Henri Nouwen: His Weakness Was His Strength
From the September 19, 2009 issue of The Tablet. Reprinted with permission.
October 1st, 2009
by Father Frank Mann
The continued interest in the late Father Henri Nouwen is uniquely found in his writing, speaking and teaching. In the last half of the last century, he moved away from his role as an administrator, advisor, and one who has all the answers. His approach was not needing the answers so much as needing to be present in times of joy and pain, while caring, encouraging, praying with, and being supportive to others.
Themes that emerged in his life were: compassion, community, ministry, becoming God’s beloved, aging, death and dying, and the story of the Prodigal Son.
Born in Nijkerk, Holland, on Jan. 24, 1932, Henri Nouwen felt called to the priesthood at a very young age. He was ordained in 1957 as a diocesan priest.
Father Nouwen was a rather energized and avid student of psychology at the Catholic University of Nijmegen. In 1964, he moved to the United States to study at the Menninger Clinic in Topeka, Kansas. For nearly two decades, this charismatic Dutch priest taught at the Menninger Foundation Clinic, the University of Notre Dame, Yale University and Harvard University.
For a time in the 1970s, he lived and worked with the Trappist monks at the Abbey of the Genesee in New York State. In the early 1980s, he lived and worked among the poorest of the poor in Peru. In 1985, he joined the L’Arche community in Trosly, France, the first of more than 100 communities founded by Jean Vanier where people with developmental disabilities live with various assistants. Father Nouwen later came to make his home at the L’Arche Daybreak community near Toronto, Canada.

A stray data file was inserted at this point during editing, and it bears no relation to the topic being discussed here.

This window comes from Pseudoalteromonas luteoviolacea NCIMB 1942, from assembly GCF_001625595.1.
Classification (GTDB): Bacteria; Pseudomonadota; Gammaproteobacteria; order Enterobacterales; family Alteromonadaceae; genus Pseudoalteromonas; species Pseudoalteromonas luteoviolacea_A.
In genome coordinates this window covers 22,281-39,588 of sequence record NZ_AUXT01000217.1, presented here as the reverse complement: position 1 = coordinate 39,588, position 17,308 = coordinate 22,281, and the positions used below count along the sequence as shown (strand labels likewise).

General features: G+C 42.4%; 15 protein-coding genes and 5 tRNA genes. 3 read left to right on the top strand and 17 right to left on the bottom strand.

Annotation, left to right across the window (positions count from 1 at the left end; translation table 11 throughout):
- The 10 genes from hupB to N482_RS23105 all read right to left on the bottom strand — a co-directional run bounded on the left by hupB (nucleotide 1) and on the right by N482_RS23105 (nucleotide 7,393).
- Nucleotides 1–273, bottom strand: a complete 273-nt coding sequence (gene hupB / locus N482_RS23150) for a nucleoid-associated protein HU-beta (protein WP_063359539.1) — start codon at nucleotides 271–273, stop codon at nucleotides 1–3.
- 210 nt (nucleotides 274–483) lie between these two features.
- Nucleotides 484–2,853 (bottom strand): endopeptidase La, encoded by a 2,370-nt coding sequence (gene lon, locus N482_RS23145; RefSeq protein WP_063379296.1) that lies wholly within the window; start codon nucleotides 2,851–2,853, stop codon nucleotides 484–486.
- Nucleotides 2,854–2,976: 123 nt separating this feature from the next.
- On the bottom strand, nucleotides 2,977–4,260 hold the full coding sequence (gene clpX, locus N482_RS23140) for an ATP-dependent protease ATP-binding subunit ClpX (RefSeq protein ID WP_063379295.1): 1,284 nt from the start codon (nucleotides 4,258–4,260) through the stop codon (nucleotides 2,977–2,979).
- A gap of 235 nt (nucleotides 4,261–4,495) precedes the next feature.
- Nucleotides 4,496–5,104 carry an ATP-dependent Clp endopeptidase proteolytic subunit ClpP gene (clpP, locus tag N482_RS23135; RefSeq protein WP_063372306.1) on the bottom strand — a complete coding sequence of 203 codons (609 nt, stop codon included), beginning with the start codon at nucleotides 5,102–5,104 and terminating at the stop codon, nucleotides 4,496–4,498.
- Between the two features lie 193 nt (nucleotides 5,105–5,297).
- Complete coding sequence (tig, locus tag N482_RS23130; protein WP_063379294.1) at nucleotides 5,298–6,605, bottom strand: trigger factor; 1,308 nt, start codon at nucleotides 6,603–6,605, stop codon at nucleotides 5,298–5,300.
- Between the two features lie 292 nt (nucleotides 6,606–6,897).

Recently, The Tablet had a unique opportunity to interview one of Father Nouwen’s dearest and closest friends, Sister Sue Mosteller, a Sister of St. Joseph of Toronto, Canada. “After teaching for many years, I came to live and work in the community of L’Arche Daybreak in 1972. I’ve been here ever since,” explained Sister Sue.
She and Father Nouwen met briefly in 1980 when they were both giving talks at a conference. They corresponded with each other until he came to live at L’Arche Daybreak in 1986. They worked together on the Spiritual Life Committee within the L’Arche community, planning worship and activities for Lent and Advent and they opened a small center for reflection, worship, and prayer, in the heart of this small community of Daybreak.
Here they found themselves working as a team in their visioning, planning, discerning with others, and the beginnings of raising needed funds.
“Our friendship grew and we supported each other in our individual ministries,” said Sister Sue. “When Henri died, he left me as his Literary Executrix responsible for all his published and unpublished materials, archives, and written legacy.” Since his death in September of 1996, she has worked with translators, publishers, and scholars on his written legacy and archives. She has given talks and retreats on his spirituality, while also editing some of his materials for publication.
“Nouwen played an important role in pastoring and in teaching others about how to minister and pastor. In this realm, he was a great leader.